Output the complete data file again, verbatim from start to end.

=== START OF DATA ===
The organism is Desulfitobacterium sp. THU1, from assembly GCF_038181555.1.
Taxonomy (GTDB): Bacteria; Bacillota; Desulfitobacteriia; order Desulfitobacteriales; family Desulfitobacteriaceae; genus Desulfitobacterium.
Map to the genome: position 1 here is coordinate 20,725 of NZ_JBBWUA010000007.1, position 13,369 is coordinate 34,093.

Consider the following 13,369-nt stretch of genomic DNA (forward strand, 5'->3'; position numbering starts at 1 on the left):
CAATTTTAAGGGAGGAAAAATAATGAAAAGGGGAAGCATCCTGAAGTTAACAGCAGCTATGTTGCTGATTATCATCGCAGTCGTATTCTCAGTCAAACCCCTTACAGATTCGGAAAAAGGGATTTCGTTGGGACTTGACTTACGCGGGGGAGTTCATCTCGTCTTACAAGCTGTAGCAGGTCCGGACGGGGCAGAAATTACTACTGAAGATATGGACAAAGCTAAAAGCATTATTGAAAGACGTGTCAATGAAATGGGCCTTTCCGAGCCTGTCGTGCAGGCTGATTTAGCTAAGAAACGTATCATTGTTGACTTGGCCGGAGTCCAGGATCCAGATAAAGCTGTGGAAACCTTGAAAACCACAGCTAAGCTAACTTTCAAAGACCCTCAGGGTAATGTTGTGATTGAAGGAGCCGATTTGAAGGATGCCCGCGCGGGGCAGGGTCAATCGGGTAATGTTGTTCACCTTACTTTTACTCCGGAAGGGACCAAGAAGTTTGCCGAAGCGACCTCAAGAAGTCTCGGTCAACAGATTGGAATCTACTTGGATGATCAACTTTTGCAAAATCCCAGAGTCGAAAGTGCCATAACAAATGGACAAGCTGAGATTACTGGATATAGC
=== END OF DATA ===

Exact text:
The organism is Desulfitobacterium sp. THU1, from assembly GCF_038181555.1.
Taxonomy (GTDB): Bacteria; Bacillota; Desulfitobacteriia; order Desulfitobacteriales; family Desulfitobacteriaceae; genus Desulfitobacterium.
Map to the genome: position 1 here is coordinate 20,725 of NZ_JBBWUA010000007.1, position 13,369 is coordinate 34,093.

Consider the following 13,369-nt stretch of genomic DNA (forward strand, 5'->3'; position numbering starts at 1 on the left):
CAATTTTAAGGGAGGAAAAATAATGAAAAGGGGAAGCATCCTGAAGTTAACAGCAGCTATGTTGCTGATTATCATCGCAGTCGTATTCTCAGTCAAACCCCTTACAGATTCGGAAAAAGGGATTTCGTTGGGACTTGACTTACGCGGGGGAGTTCATCTCGTCTTACAAGCTGTAGCAGGTCCGGACGGGGCAGAAATTACTACTGAAGATATGGACAAAGCTAAAAGCATTATTGAAAGACGTGTCAATGAAATGGGCCTTTCCGAGCCTGTCGTGCAGGCTGATTTAGCTAAGAAACGTATCATTGTTGACTTGGCCGGAGTCCAGGATCCAGATAAAGCTGTGGAAACCTTGAAAACCACAGCTAAGCTAACTTTCAAAGACCCTCAGGGTAATGTTGTGATTGAAGGAGCCGATTTGAAGGATGCCCGCGCGGGGCAGGGTCAATCGGGTAATGTTGTTCACCTTACTTTTACTCCGGAAGGGACCAAGAAGTTTGCCGAAGCGACCTCAAGAAGTCTCGGTCAACAGATTGGAATCTACTTGGATGATCAACTTTTGCAAAATCCCAGAGTCGAAAGTGCCATAACAAATGGACAAGCTGAGATTACTGGATATAGC